Tanox Vaccine

Posted on: Mon, 09/23/2002 - 11:13pm
anonymous's picture
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Here is a link to an announcement from Tanox about the vaccine. Anyone know what this means?

[url="http://www.prnewswire.com/cgi-bin/micro_stories.pl?ACCT=no&TICK=TNOX&STO..."]http://www.prnewswire.com/cgi-bin/micro_...001805314&EDATE[/url]

Posted on: Tue, 09/24/2002 - 2:00pm
Dawn's picture
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My husband works in pharmaceuticals and he says that it means that the FDA found it to be important, so in effect, some of the red tape will be cut and they will be able to proceed with their studies by skipping over certain steps. (I hope I paraphrased him correctly.)
Isn't it exciting??!!

Posted on: Tue, 09/24/2002 - 11:58pm
Lauren Cover's picture
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I don't know anything about the process for FDA approval. Does this mean it could be 7 years instead of 10, or what? How long does this process usually take?

Posted on: Wed, 09/25/2002 - 12:30am
lynnbo's picture
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Found the following article from the DowJones Newsire..a spokeswoman for Tanox says the drug won't hit the market until 2005 or 2006. Here's the link:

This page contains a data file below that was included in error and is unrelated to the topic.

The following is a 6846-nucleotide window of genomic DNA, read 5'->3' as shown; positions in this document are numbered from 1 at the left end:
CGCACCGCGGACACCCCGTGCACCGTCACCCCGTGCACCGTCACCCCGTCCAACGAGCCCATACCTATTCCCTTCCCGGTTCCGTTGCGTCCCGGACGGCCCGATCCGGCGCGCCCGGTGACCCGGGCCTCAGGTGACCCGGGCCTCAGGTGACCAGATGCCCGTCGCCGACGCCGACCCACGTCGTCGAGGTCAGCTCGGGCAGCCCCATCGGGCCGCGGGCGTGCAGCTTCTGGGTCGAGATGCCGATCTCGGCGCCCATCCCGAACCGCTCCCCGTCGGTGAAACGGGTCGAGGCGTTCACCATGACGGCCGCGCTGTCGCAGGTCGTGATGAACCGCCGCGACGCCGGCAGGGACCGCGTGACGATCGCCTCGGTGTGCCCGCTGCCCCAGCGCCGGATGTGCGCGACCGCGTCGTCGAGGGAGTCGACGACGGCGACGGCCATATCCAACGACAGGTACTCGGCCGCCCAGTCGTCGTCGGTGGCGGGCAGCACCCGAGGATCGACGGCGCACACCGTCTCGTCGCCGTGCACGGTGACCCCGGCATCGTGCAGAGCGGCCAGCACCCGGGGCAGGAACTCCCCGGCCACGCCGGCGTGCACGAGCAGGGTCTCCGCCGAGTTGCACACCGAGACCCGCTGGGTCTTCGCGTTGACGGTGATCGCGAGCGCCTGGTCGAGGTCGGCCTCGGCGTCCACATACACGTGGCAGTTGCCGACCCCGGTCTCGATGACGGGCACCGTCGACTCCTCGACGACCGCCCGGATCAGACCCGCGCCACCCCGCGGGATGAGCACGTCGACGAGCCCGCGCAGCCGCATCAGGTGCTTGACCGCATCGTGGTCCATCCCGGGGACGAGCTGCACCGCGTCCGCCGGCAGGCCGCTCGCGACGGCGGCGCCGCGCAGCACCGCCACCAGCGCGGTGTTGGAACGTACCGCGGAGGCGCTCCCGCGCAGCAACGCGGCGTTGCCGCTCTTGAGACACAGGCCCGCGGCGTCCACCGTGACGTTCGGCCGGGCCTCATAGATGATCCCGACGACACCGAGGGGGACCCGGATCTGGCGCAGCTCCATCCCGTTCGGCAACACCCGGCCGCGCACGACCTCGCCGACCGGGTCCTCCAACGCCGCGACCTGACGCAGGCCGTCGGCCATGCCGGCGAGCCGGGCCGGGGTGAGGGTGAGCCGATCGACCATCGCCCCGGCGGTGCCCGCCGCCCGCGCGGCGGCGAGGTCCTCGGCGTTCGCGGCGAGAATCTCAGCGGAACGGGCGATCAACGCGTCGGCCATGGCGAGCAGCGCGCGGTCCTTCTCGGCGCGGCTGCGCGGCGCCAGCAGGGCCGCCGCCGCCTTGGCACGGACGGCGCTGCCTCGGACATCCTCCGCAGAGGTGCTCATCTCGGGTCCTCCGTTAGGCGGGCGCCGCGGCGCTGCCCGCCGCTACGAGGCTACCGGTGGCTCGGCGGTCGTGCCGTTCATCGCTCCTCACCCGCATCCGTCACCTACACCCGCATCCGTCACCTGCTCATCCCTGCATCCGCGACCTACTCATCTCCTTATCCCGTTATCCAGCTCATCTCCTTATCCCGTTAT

[url="http://biz.yahoo.com/djus/020924/1643000725_1.html"]http://biz.yahoo.com/djus/020924/1643000725_1.html[/url]

Posted on: Wed, 09/25/2002 - 1:42am
Wilton's picture
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This is good news. Xolair, the asthma drug which is very similar to the TNX-901 (formerly HU-901) peanut allergy drug, was delayed in its FDA approval process. The FDA, responding to some recent recalls of approved drugs, asked for more testing to be done on Xolair.
There were concerns that this would delay TNX-901. It is still possible that the FDA will take a conservative approach and push TNX-901 back as well, but the Fast Track status helps.
[This message has been edited by Wilton (edited September 25, 2002).]

Posted on: Wed, 09/25/2002 - 6:01am
Fran's picture
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I contacted Dr. Hugh Sampson regarding the fact that we believe the vaccine is geared towards children 12 and older, and what time frame is expected (as of the 9/24 announcement) for this vaccine to hit the market.
Here is his response received today -
"We are doing studies to cover patients from 2 yrs to 60 yrs. The company still
estimates 3 - 4 years before final approval.
Hugh A. Sampson, M.D.
Professor of Pediatrics & Immunobiology
Chief, Pediatric Allergy & Immunology